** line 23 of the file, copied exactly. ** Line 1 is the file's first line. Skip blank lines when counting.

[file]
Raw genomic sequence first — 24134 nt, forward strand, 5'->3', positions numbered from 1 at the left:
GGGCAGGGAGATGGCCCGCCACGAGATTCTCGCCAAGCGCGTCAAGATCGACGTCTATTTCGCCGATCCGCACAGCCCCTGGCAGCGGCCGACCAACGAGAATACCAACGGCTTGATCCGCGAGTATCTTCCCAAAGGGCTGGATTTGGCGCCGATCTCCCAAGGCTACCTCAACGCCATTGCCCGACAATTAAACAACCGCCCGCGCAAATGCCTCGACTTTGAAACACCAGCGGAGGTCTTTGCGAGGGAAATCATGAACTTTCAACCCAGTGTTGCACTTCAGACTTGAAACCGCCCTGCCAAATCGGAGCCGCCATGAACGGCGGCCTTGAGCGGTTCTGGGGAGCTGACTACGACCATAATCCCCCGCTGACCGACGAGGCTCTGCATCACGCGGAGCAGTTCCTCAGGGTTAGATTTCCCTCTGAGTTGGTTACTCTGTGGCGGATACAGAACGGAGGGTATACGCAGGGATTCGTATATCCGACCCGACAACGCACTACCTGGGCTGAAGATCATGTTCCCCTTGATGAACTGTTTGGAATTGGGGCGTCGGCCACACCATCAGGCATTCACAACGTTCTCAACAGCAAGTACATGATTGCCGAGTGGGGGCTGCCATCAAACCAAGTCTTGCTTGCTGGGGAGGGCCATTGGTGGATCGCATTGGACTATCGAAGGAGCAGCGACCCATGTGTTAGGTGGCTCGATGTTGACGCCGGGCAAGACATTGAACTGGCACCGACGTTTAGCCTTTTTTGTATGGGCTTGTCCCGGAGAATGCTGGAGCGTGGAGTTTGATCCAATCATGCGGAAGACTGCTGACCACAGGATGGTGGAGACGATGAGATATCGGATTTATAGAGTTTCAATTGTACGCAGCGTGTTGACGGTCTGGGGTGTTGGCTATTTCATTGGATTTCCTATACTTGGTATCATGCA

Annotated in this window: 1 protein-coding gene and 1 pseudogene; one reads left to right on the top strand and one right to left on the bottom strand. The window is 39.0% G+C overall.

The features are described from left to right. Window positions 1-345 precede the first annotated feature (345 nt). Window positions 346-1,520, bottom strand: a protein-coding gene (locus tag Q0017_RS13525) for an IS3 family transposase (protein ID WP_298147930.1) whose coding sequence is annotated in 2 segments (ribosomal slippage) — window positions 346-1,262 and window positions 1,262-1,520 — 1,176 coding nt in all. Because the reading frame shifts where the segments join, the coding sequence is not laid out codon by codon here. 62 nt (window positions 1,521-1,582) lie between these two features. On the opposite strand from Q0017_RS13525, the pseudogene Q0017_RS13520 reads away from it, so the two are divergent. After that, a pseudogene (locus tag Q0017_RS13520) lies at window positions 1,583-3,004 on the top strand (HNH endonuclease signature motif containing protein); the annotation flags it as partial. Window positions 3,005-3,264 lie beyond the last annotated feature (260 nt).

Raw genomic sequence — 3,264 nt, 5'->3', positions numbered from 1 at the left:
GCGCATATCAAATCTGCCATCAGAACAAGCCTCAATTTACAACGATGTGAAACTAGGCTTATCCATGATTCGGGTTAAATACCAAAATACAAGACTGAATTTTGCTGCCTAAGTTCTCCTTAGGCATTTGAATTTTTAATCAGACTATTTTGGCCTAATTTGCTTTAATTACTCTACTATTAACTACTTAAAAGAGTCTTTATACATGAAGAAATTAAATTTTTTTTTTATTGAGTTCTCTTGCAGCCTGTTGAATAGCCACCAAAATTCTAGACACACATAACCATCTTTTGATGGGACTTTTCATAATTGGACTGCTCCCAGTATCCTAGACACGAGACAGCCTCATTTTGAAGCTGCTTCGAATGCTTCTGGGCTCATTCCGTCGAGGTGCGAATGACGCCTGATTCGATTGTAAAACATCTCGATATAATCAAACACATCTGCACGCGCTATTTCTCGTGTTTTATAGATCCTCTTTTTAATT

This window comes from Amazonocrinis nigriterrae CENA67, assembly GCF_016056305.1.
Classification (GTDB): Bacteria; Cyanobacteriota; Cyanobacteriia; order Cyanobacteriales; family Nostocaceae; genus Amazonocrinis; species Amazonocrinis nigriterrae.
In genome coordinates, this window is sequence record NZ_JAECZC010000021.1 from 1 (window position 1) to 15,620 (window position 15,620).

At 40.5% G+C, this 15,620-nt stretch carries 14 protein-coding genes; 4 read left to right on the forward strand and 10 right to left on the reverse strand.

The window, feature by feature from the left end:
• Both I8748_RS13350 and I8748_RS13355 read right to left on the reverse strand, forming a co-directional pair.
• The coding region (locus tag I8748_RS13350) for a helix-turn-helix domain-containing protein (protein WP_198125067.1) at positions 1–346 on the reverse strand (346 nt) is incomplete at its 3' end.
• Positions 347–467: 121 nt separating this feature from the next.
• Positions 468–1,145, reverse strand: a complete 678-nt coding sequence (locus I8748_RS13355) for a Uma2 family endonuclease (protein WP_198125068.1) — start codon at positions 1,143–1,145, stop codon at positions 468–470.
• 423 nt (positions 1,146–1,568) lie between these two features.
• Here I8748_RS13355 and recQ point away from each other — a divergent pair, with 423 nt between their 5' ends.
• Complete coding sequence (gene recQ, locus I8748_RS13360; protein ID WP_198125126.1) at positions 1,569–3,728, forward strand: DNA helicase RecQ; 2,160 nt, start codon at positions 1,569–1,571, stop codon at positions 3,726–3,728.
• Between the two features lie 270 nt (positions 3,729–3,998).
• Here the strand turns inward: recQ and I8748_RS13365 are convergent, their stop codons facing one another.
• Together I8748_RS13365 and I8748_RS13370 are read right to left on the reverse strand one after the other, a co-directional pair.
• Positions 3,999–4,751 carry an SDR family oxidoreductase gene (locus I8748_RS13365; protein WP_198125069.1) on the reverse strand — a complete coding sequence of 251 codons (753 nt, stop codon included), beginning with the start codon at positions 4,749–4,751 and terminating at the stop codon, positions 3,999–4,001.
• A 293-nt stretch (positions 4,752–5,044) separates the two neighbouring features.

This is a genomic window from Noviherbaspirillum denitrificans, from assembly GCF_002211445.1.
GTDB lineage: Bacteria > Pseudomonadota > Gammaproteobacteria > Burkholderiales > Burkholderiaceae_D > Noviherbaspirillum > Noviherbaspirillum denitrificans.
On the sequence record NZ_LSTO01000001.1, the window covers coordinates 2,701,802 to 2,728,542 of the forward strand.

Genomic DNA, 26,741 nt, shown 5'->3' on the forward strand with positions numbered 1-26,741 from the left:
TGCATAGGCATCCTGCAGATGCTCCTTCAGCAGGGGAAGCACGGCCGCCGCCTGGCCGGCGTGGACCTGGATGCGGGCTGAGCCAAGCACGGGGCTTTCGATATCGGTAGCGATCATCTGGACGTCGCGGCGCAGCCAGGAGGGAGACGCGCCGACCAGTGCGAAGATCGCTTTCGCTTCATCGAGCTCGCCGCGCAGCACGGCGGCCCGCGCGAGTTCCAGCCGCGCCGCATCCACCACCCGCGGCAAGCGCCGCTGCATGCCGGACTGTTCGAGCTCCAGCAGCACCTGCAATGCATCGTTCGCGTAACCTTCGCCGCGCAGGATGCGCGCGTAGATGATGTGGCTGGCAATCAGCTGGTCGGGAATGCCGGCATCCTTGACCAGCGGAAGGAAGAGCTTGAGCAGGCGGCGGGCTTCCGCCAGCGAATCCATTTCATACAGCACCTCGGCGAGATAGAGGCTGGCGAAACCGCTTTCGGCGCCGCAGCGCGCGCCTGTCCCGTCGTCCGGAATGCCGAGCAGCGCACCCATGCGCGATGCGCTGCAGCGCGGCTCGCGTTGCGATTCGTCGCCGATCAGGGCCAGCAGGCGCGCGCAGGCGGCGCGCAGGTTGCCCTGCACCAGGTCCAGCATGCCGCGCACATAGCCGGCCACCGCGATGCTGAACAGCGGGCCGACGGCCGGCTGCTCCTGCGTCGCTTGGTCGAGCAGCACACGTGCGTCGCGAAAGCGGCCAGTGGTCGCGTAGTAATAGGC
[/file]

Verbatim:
• A 293-nt stretch (positions 4,752–5,044) separates the two neighbouring features.